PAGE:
Technological and scientific advances have pushed the Life sciences into the BIG data era. The increased volume and heterogeneity of available data challenges scientists to master techniques for comprehensive data analysis. Extracting meaningful (biological) information from large datasets is increasingly becoming a challenge in all fields of life sciences. Thus, the ability to select and deploy analysis tools and algorithms has become an indispensable skill for all researchers. In this course, we aim to introduce participants to techniques for comprehensive data analysis of large, heterogeneous datasets and extract relevant information for elucidating biological design principles. The course is modular and focuses on data generation, mining, analysis, data integration, and visualization.
This course is aimed at anyone working with big datasets in the life sciences who has an interest in learning more about tools and possibilities for big data analysis. The course is introductory.
Required knowledge: Basic knowledge of statistics.
Prerequisite: Experience of computer programming would be useful but is not mandatory. Computer practicals will require using R. An R tutorial will be sent in advance to ensure that all participants have the required level.
The aim of this course is to introduce participants to techniques for comprehensive data analysis of big data and to integrate heterogeneous data sets in order to extract relevant information for elucidating the living system. The course is modular and focuses on data generation, mining, analysis, data integration, and visualization.
Preliminary Programme topics
Day 1 - Monday 25 October
- Linked data retrieval: querying biological resources using RDF and SPARQL.
- Brief introduction to Big data theoretical concepts: volume, variability, veracity, velocity
- Introduction to the Resource Description Framework (RDF) data format: triples, data types and objects
- Practical: Federated queries: advanced mining of (multiple) biological and biochemical database (such as UniProt, Reactome or EBI) using SPARQL
- Data reduction using multivariate statistics: PCA, theory and practical aspects
- Variance-Covariance matrix and correlations
- Data decomposition and PCA solution
- Methods for dimensionality assessment (statistical tests and computational approaches (permutation and cross-validation)
- Interpretation of PCA model: loading and biplots and limitations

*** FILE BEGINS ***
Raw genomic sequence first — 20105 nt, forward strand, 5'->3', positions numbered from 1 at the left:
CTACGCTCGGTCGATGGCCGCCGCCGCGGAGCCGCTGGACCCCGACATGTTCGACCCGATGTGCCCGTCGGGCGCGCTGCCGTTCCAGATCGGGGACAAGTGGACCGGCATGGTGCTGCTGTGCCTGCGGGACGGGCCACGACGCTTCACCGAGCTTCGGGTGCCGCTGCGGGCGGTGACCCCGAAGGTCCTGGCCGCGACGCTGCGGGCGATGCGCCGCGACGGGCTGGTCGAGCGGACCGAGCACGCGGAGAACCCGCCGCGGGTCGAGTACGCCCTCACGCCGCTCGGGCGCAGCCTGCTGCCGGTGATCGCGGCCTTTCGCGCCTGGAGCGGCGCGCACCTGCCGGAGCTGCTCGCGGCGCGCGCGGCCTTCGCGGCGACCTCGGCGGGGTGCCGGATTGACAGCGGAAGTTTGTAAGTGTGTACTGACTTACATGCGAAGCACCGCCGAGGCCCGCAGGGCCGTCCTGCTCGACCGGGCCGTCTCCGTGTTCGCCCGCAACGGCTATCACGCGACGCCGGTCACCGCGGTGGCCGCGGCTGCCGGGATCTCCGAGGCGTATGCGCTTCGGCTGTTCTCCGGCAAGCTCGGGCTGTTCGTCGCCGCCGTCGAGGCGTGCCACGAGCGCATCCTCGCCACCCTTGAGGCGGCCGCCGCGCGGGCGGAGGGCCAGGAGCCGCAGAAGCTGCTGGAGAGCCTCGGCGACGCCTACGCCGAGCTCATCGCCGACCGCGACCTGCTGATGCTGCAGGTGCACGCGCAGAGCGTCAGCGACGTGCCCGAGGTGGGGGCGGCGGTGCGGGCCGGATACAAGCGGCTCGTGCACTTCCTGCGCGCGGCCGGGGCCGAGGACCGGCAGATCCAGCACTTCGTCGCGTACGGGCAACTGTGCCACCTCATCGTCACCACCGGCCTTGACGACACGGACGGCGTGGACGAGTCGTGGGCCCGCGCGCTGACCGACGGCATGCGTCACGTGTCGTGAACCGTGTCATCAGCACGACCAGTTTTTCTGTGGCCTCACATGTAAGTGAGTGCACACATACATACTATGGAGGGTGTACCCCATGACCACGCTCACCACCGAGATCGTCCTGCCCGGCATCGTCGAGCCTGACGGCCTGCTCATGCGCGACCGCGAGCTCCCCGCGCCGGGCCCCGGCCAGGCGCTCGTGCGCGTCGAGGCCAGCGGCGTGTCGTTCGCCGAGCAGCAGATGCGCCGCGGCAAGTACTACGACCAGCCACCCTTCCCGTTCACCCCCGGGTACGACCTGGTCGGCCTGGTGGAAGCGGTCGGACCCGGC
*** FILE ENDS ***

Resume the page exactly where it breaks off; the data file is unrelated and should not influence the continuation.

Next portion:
Day 2 - Tuesday 26 October:
- Sparse approaches to PCA: sparse PCA, groupwise PCA
- Introduction to PLS regression
- Prediction and classification with PLS: Discriminant analysis Overfitting, Cross-validation and model optimization
- Sparse approaches to PLS
- Multilevel data integration using PLS and sparse PLS for different data types
Day 3 - Wednesday 27 October:
- Network reconstruction: Associations networks based on information theoretical methods and correlation analysis
- Brief introduction to Bayesian networks
- R tools and practical on network reconstruction exploration
- Data visualization
- Introduction to Cytoscape and R to visualize omics data such as expression data
Lecturers are from the Laboratory of Systems & Synthetic Biology (SSB) and from the Division of Human Nutrition and Health (HNH) from Wageningen University & Research:
- Edoardo Saccenti, PhD (SSB)
- Maria Suarez Diez, PhD (SSB)
- Jasper Koehorst, PhD (SSB)
- Guido Hooiveld, PhD (HNH)
Dr Edoardo Saccenti is an expert on multivariate data analysis. His research focuses on reduction and modelling techniques for large biological data sets using random matrix theory and (sparse) component approaches.
Dr Maria Suarez-Diez has extensive experience in reverse engineering of regulatory networks, metabolic modelling and the combination thereof to gain systems level understanding of the living system. She has also extensive experience in the integration of heterogeneous data sets and in the use of semantic web technologies for data integration and sharing in the life sciences.
Dr Jasper Koehorst has ample experience on infrastructure development for big data applications for bacterial genomics. He is an expert on semantic data integration and on the use of semantic resources in the life sciences
Dr Guido Hooiveld has extensive experience in the use of high throughput, information-dense omics technologies in combination with experiments in suitable models (e.g. cell, animal, and human models). He is an expert in the biological interpretation of complex nutrigenomics datasets and on integration of multi-omics data sets with functional measurements to extract novel biological insights into the molecular effects of nutrients.
Date & duration
The course will be 3 days, from 25 - 27 October 2021.
The study load of this course is 0.9 ECTS credits.
The course language will be English.
For more information on the course content please contact Dr Maria Suarez Diez (firstname.lastname@example.org) or Dr Edoardo Saccenti (email@example.com)
For organisational matters please contact Cornelia van Bree-Evers (firstname.lastname@example.org).
Registration & course fee
The course fee (which includes materials, coffee/tea during breaks, lunches and one dinner but does not cover accommodation) depends on the participant's affiliation:
|PhD candidates affiliated with VLAG, PE&RC, EPS, WIAS, WASS, SENSE/WIMEK
|| € 225
|| € 450
|University staff / Non -Profit
|| € 625
|Industry / For-Profit
|| € 1200
- No charge until 4 October 2021
- 25% of the course fee paid or due till 18 October 2021
- No refund after 18 October 2021
Substitutions for participants may be made at any time until the start of the course.